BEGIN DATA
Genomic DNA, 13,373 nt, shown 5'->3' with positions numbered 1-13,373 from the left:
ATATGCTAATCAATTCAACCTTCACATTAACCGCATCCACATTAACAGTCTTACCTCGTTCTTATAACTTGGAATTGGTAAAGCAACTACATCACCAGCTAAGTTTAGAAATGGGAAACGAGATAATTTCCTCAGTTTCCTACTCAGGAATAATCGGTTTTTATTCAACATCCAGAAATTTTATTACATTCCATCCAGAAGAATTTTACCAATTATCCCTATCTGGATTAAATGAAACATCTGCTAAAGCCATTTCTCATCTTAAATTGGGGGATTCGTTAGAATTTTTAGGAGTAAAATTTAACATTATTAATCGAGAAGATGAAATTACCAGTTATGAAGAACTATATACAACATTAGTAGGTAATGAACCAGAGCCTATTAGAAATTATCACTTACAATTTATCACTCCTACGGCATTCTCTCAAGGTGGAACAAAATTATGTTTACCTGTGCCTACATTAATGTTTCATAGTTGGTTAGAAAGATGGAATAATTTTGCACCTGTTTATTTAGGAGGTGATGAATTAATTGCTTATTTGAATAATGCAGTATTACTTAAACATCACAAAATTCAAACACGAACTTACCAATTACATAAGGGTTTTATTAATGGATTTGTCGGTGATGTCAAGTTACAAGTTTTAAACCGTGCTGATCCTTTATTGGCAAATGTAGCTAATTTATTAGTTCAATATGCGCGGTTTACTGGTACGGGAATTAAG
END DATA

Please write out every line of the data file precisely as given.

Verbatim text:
Genomic DNA, 13,373 nt, shown 5'->3' with positions numbered 1-13,373 from the left:
ATATGCTAATCAATTCAACCTTCACATTAACCGCATCCACATTAACAGTCTTACCTCGTTCTTATAACTTGGAATTGGTAAAGCAACTACATCACCAGCTAAGTTTAGAAATGGGAAACGAGATAATTTCCTCAGTTTCCTACTCAGGAATAATCGGTTTTTATTCAACATCCAGAAATTTTATTACATTCCATCCAGAAGAATTTTACCAATTATCCCTATCTGGATTAAATGAAACATCTGCTAAAGCCATTTCTCATCTTAAATTGGGGGATTCGTTAGAATTTTTAGGAGTAAAATTTAACATTATTAATCGAGAAGATGAAATTACCAGTTATGAAGAACTATATACAACATTAGTAGGTAATGAACCAGAGCCTATTAGAAATTATCACTTACAATTTATCACTCCTACGGCATTCTCTCAAGGTGGAACAAAATTATGTTTACCTGTGCCTACATTAATGTTTCATAGTTGGTTAGAAAGATGGAATAATTTTGCACCTGTTTATTTAGGAGGTGATGAATTAATTGCTTATTTGAATAATGCAGTATTACTTAAACATCACAAAATTCAAACACGAACTTACCAATTACATAAGGGTTTTATTAATGGATTTGTCGGTGATGTCAAGTTACAAGTTTTAAACCGTGCTGATCCTTTATTGGCAAATGTAGCTAATTTATTAGTTCAATATGCGCGGTTTACTGGTACGGGAATTAAG